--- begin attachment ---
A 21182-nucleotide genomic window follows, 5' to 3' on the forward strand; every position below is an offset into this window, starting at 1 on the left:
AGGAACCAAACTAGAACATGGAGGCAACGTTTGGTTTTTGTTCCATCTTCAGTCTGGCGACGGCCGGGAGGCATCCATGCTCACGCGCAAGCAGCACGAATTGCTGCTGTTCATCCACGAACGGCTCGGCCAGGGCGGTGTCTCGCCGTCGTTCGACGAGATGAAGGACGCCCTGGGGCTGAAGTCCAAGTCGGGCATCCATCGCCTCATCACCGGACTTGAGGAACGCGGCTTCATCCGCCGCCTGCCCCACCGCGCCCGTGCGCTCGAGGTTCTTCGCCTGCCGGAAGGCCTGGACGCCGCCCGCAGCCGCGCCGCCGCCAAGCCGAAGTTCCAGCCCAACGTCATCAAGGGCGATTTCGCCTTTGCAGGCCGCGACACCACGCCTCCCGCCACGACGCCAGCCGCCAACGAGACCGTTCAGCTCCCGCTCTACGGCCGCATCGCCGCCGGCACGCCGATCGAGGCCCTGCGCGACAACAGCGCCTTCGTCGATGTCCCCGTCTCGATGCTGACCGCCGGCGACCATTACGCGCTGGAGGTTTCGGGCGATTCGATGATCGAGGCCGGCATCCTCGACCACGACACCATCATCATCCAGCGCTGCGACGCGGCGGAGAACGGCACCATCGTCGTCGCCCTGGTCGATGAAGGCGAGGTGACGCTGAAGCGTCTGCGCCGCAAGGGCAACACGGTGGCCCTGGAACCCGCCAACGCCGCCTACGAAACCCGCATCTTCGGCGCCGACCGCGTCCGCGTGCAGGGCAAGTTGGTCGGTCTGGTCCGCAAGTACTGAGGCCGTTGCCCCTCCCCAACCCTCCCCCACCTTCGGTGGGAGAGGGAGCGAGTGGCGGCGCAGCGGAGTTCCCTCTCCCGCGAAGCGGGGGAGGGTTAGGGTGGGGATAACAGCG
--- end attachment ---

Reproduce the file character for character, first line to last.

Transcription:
A 21182-nucleotide genomic window follows, 5' to 3' on the forward strand; every position below is an offset into this window, starting at 1 on the left:
AGGAACCAAACTAGAACATGGAGGCAACGTTTGGTTTTTGTTCCATCTTCAGTCTGGCGACGGCCGGGAGGCATCCATGCTCACGCGCAAGCAGCACGAATTGCTGCTGTTCATCCACGAACGGCTCGGCCAGGGCGGTGTCTCGCCGTCGTTCGACGAGATGAAGGACGCCCTGGGGCTGAAGTCCAAGTCGGGCATCCATCGCCTCATCACCGGACTTGAGGAACGCGGCTTCATCCGCCGCCTGCCCCACCGCGCCCGTGCGCTCGAGGTTCTTCGCCTGCCGGAAGGCCTGGACGCCGCCCGCAGCCGCGCCGCCGCCAAGCCGAAGTTCCAGCCCAACGTCATCAAGGGCGATTTCGCCTTTGCAGGCCGCGACACCACGCCTCCCGCCACGACGCCAGCCGCCAACGAGACCGTTCAGCTCCCGCTCTACGGCCGCATCGCCGCCGGCACGCCGATCGAGGCCCTGCGCGACAACAGCGCCTTCGTCGATGTCCCCGTCTCGATGCTGACCGCCGGCGACCATTACGCGCTGGAGGTTTCGGGCGATTCGATGATCGAGGCCGGCATCCTCGACCACGACACCATCATCATCCAGCGCTGCGACGCGGCGGAGAACGGCACCATCGTCGTCGCCCTGGTCGATGAAGGCGAGGTGACGCTGAAGCGTCTGCGCCGCAAGGGCAACACGGTGGCCCTGGAACCCGCCAACGCCGCCTACGAAACCCGCATCTTCGGCGCCGACCGCGTCCGCGTGCAGGGCAAGTTGGTCGGTCTGGTCCGCAAGTACTGAGGCCGTTGCCCCTCCCCAACCCTCCCCCACCTTCGGTGGGAGAGGGAGCGAGTGGCGGCGCAGCGGAGTTCCCTCTCCCGCGAAGCGGGGGAGGGTTAGGGTGGGGATAACAGCG